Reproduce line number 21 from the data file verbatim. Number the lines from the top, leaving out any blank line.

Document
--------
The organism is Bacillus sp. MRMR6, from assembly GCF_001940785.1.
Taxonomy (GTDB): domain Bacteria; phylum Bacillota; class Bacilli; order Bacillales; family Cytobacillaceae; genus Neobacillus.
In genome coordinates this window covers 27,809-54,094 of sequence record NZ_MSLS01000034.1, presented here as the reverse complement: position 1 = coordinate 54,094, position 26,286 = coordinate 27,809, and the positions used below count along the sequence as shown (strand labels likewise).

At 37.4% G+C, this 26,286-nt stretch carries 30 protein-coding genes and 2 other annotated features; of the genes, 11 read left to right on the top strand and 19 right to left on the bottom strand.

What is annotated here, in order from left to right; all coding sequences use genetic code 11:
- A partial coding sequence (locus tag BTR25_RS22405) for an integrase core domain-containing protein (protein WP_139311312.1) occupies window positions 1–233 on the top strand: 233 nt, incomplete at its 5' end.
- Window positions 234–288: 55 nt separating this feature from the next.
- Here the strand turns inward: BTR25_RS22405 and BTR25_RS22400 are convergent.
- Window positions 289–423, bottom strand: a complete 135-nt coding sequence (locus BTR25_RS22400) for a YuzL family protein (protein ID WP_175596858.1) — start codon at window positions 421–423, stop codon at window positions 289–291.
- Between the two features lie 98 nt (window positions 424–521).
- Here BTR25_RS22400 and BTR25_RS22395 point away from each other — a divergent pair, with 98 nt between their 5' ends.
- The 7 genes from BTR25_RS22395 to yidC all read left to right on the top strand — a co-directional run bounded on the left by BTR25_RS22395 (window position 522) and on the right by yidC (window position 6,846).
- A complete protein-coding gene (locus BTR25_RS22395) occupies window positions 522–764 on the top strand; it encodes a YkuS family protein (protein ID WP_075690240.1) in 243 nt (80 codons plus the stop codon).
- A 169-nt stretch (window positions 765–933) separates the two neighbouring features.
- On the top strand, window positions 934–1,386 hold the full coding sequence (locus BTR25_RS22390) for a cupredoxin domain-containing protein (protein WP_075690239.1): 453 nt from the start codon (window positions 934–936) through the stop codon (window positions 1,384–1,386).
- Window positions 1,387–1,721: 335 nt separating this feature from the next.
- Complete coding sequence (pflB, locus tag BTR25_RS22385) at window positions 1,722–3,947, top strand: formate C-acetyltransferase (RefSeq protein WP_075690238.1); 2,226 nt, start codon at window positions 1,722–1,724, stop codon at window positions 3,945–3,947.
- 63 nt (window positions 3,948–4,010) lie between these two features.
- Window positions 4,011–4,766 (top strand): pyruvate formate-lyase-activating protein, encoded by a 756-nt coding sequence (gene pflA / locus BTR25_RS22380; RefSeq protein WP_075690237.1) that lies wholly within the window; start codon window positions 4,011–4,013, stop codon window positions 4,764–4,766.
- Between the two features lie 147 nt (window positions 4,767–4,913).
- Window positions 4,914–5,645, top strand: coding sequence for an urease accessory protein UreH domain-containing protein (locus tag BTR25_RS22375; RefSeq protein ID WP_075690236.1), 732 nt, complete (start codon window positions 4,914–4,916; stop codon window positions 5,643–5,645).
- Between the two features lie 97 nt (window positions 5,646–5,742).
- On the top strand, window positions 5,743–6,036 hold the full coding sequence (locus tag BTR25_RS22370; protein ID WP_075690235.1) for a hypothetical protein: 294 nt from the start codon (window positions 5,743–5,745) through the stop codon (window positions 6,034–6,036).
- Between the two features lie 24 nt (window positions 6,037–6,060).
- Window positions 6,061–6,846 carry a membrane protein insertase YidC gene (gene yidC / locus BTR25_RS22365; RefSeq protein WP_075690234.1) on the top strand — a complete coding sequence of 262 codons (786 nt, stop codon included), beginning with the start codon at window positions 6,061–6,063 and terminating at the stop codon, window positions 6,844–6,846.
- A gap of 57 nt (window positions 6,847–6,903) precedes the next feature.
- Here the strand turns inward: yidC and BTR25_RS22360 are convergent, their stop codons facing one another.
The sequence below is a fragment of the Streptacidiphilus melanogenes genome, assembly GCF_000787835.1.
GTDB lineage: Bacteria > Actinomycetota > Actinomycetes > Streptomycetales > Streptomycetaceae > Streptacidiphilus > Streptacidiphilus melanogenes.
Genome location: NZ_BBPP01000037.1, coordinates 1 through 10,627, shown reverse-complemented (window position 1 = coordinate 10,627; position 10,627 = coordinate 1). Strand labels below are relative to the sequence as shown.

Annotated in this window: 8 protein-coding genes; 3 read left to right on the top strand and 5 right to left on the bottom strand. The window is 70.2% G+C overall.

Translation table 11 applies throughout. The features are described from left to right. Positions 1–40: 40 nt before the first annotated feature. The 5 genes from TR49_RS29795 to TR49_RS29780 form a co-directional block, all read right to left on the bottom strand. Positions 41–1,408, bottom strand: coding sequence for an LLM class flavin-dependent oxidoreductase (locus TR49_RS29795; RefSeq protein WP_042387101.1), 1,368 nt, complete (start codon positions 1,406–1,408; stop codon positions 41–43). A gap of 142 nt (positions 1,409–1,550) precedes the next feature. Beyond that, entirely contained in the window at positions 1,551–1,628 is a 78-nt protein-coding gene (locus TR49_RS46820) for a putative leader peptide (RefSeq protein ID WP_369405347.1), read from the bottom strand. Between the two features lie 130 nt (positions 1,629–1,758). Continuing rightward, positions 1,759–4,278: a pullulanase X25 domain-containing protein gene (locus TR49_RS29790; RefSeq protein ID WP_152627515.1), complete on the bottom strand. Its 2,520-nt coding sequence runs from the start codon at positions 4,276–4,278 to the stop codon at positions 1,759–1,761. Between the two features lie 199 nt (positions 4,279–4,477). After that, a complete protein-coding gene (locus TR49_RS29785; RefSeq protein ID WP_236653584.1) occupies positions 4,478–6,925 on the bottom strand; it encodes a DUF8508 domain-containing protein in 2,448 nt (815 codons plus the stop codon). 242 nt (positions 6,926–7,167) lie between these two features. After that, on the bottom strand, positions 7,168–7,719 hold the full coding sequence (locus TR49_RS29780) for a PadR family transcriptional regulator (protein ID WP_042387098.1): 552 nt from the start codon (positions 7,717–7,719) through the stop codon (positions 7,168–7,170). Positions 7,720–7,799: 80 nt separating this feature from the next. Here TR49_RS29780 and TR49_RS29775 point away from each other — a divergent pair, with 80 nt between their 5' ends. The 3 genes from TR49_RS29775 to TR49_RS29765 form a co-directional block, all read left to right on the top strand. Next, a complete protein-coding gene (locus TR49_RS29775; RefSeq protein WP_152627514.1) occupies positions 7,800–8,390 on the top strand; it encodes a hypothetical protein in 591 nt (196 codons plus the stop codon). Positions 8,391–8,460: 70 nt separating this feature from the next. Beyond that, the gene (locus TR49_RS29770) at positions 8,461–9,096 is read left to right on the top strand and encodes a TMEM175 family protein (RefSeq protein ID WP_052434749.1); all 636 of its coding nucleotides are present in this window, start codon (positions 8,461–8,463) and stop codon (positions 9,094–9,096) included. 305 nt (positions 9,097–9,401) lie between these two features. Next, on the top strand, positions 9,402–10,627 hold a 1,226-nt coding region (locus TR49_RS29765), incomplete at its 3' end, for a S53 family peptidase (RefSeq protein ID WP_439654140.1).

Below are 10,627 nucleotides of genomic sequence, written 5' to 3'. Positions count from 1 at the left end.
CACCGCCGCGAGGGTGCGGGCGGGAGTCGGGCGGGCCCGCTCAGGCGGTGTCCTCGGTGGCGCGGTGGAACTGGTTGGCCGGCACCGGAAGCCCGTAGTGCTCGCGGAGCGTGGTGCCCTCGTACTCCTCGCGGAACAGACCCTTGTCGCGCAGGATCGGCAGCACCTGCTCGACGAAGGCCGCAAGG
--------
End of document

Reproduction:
- Window positions 4,914–5,645, top strand: coding sequence for an urease accessory protein UreH domain-containing protein (locus tag BTR25_RS22375; RefSeq protein ID WP_075690236.1), 732 nt, complete (start codon window positions 4,914–4,916; stop codon window positions 5,643–5,645).